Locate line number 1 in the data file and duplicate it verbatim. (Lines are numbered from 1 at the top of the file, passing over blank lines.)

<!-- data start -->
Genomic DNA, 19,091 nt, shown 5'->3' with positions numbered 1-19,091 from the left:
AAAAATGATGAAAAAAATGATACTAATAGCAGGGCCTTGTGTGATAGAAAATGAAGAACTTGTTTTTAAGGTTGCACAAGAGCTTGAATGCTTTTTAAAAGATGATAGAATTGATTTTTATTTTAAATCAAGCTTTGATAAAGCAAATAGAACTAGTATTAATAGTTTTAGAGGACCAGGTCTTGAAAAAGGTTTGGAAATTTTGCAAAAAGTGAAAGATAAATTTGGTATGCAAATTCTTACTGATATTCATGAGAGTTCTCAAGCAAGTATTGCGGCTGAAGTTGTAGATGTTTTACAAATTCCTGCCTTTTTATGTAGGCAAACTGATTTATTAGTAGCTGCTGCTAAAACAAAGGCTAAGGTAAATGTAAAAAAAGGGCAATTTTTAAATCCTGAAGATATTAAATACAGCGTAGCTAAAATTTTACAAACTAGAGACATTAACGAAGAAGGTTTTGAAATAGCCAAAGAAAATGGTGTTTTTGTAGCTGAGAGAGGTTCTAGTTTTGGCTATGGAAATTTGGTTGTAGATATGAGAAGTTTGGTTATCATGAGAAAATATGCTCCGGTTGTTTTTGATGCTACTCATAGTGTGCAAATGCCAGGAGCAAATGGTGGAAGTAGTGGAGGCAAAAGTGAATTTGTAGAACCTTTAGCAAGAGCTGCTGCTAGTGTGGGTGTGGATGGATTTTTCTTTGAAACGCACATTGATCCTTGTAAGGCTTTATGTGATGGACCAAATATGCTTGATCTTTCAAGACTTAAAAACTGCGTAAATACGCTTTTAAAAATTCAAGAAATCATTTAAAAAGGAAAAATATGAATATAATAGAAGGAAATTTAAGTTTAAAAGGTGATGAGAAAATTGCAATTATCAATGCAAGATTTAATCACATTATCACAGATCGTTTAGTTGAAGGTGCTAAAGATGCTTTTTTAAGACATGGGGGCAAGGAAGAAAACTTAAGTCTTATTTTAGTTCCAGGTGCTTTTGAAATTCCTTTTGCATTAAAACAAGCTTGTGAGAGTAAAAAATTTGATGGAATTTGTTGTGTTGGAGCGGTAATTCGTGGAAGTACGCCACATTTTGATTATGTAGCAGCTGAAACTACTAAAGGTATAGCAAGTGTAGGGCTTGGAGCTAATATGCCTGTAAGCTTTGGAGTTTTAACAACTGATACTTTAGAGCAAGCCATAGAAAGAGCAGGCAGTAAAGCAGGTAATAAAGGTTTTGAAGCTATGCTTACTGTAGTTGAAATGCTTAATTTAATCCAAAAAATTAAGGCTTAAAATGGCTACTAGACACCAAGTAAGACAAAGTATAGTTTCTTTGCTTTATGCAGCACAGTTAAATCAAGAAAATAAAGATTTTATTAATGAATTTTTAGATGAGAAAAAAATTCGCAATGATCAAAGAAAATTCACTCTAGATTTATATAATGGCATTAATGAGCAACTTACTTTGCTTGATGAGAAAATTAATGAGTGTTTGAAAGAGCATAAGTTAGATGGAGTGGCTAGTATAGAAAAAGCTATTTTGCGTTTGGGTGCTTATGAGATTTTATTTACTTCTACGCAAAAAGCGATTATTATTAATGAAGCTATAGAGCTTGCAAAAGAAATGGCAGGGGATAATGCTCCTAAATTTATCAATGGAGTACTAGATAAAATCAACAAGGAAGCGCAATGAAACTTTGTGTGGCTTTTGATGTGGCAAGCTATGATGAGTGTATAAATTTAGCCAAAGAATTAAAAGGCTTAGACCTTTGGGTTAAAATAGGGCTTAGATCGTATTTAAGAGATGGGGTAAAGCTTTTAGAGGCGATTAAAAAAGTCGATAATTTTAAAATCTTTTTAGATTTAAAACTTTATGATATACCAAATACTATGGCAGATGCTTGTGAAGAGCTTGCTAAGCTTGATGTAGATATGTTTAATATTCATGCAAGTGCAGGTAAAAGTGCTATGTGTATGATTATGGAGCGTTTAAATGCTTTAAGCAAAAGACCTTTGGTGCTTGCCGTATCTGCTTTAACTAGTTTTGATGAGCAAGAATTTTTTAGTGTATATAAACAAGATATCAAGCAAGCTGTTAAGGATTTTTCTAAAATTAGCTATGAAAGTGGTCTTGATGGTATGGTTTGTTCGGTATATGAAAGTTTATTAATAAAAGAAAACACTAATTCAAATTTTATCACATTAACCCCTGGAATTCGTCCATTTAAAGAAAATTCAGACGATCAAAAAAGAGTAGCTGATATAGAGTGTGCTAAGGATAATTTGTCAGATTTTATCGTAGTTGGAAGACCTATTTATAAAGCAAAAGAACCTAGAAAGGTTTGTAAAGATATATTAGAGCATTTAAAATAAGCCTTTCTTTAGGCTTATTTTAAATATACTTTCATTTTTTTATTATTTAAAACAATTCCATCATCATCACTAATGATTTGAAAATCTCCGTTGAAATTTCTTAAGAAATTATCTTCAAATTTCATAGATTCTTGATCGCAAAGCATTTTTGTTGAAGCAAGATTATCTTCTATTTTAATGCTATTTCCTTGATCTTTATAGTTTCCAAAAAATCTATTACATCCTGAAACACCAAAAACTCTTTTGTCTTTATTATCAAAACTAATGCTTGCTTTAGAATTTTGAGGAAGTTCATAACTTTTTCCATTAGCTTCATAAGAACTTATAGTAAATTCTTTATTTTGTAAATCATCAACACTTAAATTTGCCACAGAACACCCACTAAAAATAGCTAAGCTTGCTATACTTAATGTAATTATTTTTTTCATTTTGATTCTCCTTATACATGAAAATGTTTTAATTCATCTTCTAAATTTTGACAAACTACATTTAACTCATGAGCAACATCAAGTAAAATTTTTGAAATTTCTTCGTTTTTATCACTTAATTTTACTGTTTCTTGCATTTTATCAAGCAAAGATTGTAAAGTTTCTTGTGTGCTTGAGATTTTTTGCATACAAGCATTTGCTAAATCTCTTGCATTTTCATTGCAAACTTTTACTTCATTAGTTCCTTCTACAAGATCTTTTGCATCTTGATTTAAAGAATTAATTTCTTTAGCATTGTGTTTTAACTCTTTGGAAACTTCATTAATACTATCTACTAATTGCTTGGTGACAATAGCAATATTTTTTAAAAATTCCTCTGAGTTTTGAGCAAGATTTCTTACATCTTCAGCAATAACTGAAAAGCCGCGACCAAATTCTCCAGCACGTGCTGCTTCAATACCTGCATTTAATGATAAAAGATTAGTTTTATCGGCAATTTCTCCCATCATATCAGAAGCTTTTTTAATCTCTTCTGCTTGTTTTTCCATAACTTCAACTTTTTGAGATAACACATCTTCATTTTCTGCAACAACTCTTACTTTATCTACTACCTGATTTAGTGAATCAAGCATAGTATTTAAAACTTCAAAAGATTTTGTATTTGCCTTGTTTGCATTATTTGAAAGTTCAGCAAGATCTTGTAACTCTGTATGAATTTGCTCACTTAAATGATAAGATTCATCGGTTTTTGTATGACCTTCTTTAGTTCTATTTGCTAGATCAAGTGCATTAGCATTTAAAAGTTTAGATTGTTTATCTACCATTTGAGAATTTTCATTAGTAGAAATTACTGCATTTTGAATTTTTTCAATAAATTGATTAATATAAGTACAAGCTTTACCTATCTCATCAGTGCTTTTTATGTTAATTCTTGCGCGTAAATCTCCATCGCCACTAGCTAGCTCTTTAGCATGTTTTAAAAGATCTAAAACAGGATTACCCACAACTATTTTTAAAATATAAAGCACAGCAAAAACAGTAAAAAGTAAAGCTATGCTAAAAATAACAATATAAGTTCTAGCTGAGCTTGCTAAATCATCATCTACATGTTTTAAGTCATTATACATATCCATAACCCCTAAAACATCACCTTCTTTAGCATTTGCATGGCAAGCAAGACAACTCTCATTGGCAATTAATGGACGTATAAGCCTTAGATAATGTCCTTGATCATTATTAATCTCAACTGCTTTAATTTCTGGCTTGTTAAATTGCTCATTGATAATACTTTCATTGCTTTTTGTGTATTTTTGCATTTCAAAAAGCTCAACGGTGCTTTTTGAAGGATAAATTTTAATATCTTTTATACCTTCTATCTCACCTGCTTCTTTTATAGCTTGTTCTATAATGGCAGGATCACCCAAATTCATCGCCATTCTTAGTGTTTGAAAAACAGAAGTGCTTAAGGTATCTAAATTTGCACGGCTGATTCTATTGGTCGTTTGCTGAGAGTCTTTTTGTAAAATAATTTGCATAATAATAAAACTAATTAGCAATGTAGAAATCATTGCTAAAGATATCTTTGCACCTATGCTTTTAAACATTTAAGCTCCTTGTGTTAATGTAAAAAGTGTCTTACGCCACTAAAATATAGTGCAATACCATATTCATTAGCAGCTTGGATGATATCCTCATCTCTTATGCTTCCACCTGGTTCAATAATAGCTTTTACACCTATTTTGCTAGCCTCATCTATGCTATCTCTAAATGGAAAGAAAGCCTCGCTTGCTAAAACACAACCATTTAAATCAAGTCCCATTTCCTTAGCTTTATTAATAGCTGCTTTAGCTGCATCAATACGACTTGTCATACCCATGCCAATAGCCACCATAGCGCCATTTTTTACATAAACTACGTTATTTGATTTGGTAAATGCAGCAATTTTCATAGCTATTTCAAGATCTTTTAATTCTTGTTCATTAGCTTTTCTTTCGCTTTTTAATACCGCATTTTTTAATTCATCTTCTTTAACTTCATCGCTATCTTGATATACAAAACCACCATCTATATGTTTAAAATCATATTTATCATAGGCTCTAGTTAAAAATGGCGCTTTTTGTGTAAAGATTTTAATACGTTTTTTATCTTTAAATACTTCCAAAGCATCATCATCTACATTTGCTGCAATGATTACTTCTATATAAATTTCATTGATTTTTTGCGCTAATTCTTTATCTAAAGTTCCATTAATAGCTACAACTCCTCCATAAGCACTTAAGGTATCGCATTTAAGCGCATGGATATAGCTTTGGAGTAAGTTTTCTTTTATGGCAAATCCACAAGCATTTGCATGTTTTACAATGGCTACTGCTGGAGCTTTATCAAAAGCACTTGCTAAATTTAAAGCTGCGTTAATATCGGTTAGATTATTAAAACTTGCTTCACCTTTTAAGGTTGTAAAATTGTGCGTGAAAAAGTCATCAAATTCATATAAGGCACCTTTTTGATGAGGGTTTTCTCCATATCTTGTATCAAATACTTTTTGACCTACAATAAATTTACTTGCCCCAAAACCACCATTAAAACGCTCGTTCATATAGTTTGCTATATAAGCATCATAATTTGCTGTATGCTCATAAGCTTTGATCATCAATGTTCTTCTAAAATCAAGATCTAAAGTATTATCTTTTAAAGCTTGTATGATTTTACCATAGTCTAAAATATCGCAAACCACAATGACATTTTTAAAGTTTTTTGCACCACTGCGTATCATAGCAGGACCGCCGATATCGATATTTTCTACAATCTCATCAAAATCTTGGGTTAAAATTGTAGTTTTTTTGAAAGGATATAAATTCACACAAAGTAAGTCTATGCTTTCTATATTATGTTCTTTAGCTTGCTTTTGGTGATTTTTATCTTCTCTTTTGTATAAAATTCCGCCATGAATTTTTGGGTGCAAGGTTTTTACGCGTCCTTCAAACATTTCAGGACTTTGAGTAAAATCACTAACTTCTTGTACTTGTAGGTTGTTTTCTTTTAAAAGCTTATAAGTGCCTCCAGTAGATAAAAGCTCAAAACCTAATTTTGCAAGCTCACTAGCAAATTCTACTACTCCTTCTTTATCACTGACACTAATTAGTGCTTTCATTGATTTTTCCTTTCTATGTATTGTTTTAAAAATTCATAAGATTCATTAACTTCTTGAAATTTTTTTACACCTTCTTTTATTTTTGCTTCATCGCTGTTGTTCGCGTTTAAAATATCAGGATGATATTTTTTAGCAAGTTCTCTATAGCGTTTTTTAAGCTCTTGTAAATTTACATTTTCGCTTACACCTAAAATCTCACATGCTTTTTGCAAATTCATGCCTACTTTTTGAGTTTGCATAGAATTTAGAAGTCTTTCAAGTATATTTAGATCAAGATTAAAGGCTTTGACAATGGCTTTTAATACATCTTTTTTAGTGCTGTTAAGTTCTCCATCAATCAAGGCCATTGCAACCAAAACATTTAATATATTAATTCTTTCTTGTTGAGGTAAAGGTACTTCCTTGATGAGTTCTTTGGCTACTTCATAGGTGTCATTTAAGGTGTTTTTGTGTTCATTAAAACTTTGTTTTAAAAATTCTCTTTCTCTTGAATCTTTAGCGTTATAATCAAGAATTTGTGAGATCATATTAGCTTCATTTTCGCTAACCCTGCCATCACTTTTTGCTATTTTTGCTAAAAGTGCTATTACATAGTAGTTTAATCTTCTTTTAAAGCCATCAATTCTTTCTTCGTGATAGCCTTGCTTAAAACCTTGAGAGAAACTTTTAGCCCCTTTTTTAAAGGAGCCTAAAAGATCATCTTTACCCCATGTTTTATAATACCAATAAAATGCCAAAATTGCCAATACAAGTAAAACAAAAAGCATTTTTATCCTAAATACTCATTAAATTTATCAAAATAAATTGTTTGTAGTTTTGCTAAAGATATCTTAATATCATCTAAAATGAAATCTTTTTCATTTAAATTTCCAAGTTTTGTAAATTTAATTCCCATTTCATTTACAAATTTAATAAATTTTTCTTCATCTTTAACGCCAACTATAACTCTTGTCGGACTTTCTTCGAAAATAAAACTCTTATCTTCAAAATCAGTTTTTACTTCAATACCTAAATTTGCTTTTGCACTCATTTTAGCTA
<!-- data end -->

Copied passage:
Genomic DNA, 19,091 nt, shown 5'->3' with positions numbered 1-19,091 from the left: